This helps us understand what are the next available actions that we can take once the word is selected. All these new presets can serve as a communication tool between a person and the interface and have a crucial role in enhancing the user experience, but it's important to work on achieving the right balance between attention-grabbing animations and a functional interface, so that the experience doesn't result in something overwhelming. So always aim to prioritize functionality and keep your intended goal in mind. With the introduction of animation, there are some aspects of drawing that you need to be familiar with when designing your own symbols. Last year, we introduced a new innovative way of drawing symbols with whole shapes. This means that symbols have additional layer information, making designing and drawing custom symbols faster and easier than before. Let's dive into an example together. I'm working on an app that will encourage kids to develop their artistic skills. This candy bear will help kids learn about color, so every time a task is achieved, I would like the symbol to animate with the Bounce effect. This will be a great way of promoting continuous learning while engaging with the kid. Let's review the steps I took to design this symbol.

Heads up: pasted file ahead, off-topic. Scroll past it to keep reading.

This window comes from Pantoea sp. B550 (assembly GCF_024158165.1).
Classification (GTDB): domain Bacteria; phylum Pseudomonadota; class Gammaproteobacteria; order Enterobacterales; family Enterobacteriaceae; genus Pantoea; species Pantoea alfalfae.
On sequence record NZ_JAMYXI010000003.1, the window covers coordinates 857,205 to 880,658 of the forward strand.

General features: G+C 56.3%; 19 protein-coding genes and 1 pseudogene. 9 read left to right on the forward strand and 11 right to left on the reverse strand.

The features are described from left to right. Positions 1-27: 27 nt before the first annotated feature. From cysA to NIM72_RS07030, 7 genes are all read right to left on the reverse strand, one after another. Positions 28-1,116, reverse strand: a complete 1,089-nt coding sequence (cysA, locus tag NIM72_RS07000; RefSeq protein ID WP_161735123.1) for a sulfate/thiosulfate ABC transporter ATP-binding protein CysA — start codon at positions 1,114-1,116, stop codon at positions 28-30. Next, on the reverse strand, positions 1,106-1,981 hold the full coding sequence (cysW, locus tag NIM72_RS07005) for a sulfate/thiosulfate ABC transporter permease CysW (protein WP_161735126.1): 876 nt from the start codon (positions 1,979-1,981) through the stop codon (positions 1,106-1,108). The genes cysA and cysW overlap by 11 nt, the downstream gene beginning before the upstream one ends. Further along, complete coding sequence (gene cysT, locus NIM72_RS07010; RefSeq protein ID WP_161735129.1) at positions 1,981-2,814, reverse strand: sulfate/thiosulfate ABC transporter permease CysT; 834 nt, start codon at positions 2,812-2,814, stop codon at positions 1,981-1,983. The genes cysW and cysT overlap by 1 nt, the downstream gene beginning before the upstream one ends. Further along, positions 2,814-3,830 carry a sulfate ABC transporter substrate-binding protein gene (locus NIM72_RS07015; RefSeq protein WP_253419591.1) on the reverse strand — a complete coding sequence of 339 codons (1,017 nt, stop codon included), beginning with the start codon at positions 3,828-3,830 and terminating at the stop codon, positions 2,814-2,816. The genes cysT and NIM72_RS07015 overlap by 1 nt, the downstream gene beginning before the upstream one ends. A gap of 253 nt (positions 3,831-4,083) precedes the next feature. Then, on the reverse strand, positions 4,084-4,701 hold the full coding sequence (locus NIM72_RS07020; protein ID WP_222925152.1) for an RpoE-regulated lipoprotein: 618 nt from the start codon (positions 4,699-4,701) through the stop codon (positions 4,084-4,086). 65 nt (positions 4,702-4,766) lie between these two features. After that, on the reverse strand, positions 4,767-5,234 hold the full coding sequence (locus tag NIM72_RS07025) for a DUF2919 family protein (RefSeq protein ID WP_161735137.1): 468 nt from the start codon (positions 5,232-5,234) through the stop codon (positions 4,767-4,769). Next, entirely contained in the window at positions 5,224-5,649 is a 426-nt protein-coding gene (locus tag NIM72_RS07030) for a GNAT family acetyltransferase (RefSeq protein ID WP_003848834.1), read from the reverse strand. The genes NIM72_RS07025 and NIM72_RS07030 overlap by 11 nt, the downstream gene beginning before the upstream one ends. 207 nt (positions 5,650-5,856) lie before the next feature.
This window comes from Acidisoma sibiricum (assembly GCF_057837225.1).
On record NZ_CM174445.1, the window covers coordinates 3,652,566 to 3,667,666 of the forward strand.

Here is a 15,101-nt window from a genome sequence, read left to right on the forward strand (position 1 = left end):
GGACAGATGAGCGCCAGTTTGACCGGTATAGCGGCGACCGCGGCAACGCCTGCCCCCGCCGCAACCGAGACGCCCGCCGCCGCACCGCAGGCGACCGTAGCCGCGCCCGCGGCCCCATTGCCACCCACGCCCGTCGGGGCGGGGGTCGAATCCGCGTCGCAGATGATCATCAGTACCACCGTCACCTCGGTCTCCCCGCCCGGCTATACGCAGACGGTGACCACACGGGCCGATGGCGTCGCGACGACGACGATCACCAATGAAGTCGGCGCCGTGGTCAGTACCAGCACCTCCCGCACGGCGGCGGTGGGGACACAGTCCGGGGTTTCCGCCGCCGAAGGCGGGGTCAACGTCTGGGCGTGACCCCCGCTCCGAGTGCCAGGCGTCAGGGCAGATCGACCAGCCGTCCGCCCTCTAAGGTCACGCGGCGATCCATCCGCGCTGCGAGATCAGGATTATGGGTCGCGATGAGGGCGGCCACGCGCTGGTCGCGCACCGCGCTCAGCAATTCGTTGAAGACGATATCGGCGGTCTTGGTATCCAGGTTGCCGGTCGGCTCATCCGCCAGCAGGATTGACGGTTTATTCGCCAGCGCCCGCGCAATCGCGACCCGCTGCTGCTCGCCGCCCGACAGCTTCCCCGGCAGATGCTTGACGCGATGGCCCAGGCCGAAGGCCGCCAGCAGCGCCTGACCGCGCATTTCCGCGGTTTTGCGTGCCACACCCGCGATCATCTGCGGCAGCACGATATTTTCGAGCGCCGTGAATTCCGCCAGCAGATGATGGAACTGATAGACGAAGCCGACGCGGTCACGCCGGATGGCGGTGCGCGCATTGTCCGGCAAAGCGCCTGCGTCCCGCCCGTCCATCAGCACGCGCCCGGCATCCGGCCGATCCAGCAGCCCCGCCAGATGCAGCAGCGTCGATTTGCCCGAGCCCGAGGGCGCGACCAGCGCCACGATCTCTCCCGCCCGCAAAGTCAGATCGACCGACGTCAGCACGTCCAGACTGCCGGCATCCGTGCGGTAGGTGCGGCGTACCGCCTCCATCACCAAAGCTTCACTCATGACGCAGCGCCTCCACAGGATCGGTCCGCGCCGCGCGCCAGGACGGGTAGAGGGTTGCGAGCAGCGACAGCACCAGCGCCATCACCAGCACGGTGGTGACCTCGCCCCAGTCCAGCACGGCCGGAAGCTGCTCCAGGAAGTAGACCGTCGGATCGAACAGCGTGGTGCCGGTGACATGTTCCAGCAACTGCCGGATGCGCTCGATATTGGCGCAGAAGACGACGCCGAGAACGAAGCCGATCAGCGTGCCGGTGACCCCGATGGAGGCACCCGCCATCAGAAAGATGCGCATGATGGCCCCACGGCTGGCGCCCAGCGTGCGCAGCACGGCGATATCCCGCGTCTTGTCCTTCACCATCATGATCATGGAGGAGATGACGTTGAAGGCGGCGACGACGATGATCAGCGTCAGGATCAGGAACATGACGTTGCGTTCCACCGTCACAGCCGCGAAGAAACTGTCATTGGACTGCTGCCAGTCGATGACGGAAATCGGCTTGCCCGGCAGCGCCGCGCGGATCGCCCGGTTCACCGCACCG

Symbols are essentially vector drawings. So to create this, we will define the design of the symbol by drawing a path as a completely enclosed shape, drawing the bear's body, face, and ears.